In biomedicine, the word “leishmaniasis” refers to a broad spectrum of diseases involving microscopic Leishmania parasites transmitted through the bite of female sandflies. The most common of its manifestations, cutaneous leishmaniasis, is neither deadly nor contagious and only affects the skin by producing growing lesions of varying size and shape. In Colombia, the insect vector of leishmaniasis is native to the same forested environments that have served as the main stage for the armed conflict—el conflicto armado, one of the longest and most violent civil wars in Latin American history. As a result, members of the state army and non-state armed groups are the populations most affected by this disease in Colombia. In this talk, I will use the sandfly as an entry point to highlight various aspects of the entanglement between the Colombian armed conflict and leishmaniasis. I will explore three main questions: In what ways are sandflies the stuff of war in Colombia? How has the persistence of these tiny insects shaped the course of the Colombian armed conflict? In what sense are sandflies good to think with about the conflict and other events of political, social, and historical significance? Finally, I will discuss the potential of an ethnographic project focusing on sandflies and leishmaniasis to inform policy recommendations in the transition context marked by the November 2016 signing of a peace agreement between the Colombian government and the oldest and largest guerrilla movement in the Americas—the Revolutionary Armed Forces of Colombia (FARC).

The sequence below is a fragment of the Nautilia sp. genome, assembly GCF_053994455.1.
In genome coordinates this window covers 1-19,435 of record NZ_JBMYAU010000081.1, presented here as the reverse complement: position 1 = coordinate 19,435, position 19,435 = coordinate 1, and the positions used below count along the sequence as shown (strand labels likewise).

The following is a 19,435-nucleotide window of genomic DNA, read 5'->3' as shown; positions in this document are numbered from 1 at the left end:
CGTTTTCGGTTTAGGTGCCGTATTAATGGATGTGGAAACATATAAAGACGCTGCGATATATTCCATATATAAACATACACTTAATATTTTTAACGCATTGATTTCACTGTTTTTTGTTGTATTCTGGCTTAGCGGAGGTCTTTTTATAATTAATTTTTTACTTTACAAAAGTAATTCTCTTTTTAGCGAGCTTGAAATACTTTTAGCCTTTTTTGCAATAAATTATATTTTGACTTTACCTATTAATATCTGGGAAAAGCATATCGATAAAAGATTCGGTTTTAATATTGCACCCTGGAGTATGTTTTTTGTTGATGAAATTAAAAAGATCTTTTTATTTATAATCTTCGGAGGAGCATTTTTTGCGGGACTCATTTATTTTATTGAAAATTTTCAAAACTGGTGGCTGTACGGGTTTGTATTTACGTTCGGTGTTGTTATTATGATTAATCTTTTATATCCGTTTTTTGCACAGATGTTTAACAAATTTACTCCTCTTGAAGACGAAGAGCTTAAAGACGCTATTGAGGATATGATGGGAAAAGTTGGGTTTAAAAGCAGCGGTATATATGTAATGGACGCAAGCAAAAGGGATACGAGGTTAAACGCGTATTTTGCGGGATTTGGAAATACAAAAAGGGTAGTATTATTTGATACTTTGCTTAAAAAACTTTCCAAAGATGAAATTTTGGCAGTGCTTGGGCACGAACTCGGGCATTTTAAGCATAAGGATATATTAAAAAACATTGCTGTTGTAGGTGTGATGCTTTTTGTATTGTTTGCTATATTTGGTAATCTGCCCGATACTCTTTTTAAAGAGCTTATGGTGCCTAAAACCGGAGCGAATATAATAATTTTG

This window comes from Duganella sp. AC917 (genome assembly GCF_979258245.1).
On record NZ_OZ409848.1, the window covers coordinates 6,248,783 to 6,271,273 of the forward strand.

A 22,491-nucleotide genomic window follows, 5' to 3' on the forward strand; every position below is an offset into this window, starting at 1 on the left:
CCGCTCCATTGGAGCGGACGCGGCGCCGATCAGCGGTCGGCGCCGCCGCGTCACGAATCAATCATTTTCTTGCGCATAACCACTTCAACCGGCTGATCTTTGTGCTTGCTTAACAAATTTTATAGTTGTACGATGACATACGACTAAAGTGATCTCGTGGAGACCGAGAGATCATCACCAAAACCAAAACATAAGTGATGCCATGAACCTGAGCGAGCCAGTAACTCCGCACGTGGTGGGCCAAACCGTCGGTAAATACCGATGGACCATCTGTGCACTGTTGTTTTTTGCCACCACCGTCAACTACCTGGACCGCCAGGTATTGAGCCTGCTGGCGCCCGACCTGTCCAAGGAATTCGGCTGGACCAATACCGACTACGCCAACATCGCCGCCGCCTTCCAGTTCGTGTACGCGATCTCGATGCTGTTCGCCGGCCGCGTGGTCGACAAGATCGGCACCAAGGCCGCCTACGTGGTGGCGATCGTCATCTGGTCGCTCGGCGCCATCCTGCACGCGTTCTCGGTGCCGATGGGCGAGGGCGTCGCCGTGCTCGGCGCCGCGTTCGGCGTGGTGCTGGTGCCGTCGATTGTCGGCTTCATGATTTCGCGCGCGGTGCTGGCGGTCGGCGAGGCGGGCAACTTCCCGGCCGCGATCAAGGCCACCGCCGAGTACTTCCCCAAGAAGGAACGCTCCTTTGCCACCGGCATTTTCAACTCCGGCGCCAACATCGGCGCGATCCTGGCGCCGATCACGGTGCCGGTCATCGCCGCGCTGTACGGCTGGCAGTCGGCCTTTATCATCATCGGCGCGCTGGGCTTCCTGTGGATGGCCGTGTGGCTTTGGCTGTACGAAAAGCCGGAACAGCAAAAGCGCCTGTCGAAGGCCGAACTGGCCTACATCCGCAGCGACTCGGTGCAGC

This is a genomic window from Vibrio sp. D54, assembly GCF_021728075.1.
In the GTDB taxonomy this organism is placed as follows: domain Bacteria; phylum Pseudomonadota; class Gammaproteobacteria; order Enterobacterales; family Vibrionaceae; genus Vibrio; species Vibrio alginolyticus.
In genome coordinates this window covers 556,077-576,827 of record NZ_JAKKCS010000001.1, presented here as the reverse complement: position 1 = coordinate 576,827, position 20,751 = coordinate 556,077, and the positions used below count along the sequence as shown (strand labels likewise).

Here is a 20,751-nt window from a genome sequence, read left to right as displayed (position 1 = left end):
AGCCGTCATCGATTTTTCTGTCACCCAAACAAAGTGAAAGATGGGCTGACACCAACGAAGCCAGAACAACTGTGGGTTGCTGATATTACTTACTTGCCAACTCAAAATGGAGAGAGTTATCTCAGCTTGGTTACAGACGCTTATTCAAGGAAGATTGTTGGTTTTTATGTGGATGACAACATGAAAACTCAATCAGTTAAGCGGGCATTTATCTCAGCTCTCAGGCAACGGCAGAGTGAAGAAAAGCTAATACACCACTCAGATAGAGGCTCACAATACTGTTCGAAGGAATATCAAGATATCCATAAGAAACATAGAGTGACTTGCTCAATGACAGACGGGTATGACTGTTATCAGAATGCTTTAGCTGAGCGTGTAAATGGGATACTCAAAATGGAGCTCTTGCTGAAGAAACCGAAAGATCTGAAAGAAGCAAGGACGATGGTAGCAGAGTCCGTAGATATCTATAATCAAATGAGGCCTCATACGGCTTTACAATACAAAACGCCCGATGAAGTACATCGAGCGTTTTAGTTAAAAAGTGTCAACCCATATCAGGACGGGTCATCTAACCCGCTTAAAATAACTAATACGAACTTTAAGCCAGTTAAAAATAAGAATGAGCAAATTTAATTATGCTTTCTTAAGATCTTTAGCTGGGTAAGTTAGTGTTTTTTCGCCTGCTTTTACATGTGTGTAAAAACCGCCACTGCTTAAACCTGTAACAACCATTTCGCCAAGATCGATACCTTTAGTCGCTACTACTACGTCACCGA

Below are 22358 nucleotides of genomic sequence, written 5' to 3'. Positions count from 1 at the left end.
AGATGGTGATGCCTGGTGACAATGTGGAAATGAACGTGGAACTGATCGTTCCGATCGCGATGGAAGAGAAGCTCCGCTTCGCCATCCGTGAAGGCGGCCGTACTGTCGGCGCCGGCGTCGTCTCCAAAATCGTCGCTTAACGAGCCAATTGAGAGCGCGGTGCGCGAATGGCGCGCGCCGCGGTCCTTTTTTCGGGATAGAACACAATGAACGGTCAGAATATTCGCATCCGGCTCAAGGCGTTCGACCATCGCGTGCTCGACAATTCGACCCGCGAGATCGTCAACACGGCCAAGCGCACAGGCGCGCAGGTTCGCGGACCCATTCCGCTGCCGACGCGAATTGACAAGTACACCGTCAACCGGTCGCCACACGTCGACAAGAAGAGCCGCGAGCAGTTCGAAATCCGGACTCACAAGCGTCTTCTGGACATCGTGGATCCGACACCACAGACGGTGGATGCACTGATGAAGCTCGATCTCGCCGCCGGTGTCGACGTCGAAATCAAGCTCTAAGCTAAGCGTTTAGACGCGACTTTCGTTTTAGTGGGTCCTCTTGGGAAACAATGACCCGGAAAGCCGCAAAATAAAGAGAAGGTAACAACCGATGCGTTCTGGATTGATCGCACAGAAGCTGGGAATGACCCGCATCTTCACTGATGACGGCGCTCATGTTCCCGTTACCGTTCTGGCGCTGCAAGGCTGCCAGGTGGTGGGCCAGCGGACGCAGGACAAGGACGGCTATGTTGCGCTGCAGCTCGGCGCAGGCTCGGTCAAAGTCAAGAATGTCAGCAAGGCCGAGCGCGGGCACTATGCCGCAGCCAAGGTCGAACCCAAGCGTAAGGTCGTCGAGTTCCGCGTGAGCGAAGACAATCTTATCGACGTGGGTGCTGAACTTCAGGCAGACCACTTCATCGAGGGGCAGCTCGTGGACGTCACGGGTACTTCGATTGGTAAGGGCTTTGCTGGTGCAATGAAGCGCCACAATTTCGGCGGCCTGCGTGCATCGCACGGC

Departmental Seminar Series Hilary 2023
3.15pm, Fridays of Weeks 1-8. On Teams only in Weeks 2, 4 and 5, otherwise in 64 Banbury Road and on Teams.
The Seminar is replaced in Week 6 by the Geoffrey Harrison Prize Lecture which takes place at 3.15pm on 24 February in 64 Banbury Road.
Convened by Javier Lezaun and Eben Kirksey